Draft transliteration scheme on the Web
Palaniappa at AOL.COM
Thu Jun 18 03:17:21 UTC 1998
In a message dated 98-06-17 08:05:07 EDT, stone_catend at COMPUSERVE.COM writes:
<< "Tamil" is a well established form in English. One may see "Tamizh"
already, but there would be no real need for "Tamiz" to come in. (The
standard is not going to suggest a simplified transliteration with the
diacritics simply omitted. Without diacritics, Tamil .t usually becomes
t and t becomes th. Also .s usually becomes sh and "s becomes either sh
or s.) >>
But there is one context of relevance to scholars where this will happen. I am
talking about the computerized catalogs of libraries in US libraries and
possibly other countries using similar systems. For instance, I am listing an
item from the University of Texas at Austin's on-line library catalog.
Tiruvaymoli. / Nammalvar / Kancipuram / 1975-
BL 1226.3 N24 1975 V.1 PCL Stacks IN COLLECTIONS DEPOSIT LIB - ASK AT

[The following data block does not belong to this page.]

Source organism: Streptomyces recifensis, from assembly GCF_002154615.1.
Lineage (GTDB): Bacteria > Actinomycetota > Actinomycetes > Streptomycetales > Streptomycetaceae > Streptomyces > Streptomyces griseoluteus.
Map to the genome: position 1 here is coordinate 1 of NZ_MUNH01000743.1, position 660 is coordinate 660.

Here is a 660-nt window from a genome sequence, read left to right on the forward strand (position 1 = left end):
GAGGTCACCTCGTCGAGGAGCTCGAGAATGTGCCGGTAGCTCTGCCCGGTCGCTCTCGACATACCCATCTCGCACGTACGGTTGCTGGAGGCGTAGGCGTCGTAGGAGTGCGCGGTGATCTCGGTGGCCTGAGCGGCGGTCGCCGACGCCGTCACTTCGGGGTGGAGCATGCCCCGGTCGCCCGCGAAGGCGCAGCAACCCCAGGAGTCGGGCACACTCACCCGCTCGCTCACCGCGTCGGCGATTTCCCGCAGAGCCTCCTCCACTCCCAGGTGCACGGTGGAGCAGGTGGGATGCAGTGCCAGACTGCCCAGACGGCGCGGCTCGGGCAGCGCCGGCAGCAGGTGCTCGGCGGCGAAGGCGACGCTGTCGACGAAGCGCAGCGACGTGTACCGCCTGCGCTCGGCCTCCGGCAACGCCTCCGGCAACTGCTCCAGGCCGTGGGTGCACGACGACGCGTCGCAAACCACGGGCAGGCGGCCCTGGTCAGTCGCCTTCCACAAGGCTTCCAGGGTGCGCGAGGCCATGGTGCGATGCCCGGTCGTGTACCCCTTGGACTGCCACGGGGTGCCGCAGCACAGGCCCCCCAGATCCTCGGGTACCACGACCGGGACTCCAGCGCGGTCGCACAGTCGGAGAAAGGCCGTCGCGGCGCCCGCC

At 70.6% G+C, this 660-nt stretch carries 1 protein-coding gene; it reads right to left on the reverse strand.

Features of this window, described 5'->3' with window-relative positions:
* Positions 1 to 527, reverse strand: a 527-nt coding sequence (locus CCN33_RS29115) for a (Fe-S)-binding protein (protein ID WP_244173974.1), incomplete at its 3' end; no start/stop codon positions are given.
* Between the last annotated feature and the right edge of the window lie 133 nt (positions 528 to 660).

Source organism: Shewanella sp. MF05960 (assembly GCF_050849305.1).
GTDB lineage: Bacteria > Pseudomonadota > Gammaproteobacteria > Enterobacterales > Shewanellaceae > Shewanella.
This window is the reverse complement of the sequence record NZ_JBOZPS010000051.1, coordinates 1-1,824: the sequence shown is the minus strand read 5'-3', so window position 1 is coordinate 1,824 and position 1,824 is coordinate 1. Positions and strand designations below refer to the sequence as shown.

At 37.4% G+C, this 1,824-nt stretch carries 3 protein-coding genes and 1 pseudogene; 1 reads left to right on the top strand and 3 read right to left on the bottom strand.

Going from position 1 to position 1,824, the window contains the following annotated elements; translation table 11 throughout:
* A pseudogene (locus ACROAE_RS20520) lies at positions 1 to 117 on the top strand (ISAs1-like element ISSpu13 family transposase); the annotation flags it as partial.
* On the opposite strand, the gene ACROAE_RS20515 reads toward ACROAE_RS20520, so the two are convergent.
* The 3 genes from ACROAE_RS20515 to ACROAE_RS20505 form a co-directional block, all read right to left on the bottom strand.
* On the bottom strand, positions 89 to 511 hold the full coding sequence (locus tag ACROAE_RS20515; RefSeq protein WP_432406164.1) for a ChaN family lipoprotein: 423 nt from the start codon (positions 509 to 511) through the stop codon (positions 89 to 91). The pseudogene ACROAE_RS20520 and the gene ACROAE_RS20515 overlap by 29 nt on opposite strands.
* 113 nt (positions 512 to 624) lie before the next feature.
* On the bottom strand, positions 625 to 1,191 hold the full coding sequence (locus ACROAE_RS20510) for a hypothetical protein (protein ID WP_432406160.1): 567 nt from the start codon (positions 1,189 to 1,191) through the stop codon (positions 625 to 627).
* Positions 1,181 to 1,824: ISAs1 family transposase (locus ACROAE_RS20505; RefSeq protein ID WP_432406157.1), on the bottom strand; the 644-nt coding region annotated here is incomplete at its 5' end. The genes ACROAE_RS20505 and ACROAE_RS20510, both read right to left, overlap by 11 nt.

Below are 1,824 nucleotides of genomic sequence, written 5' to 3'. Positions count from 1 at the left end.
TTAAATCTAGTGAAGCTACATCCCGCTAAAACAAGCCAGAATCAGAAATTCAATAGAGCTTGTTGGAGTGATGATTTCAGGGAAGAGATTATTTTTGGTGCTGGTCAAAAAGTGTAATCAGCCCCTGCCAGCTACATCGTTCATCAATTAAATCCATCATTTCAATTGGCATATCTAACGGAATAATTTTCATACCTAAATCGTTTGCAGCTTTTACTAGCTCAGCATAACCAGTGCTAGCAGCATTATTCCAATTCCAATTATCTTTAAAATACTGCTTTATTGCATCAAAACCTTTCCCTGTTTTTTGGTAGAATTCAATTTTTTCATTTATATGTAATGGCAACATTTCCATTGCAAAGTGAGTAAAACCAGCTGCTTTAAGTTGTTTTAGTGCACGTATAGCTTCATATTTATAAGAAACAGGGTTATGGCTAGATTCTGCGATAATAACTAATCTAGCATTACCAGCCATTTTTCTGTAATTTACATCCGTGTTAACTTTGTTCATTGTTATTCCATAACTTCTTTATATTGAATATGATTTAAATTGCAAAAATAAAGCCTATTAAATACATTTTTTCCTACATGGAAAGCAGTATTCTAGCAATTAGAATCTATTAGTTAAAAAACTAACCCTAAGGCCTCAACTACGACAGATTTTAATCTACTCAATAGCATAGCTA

Please note that here no diacritic marks are possible. Dental "t" is just "t",
not "th". (In fact retroflex "T" will also be "t".) The l_macr-b letter is
just "l". In fact, most of existing collections with titles with this letter
will be listed in the catalogs like this. If, according to the new standard,
they become z_dot-b, then the newer acquisitions will end up with lists
showing "-z-", while the old books will have -l-. Unless, the libraries modify
the software to automatically list both varieties, every time one searches for
an item with this letter in title (or even author) one will have to go through
twice as many steps. One has to search for items once with a title with -l-
and once with -z-. Allen Thrasher can probably add more to this.
Generally, life will be a lot simpler if we just continue with l_macr-b.
More information about the INDOLOGY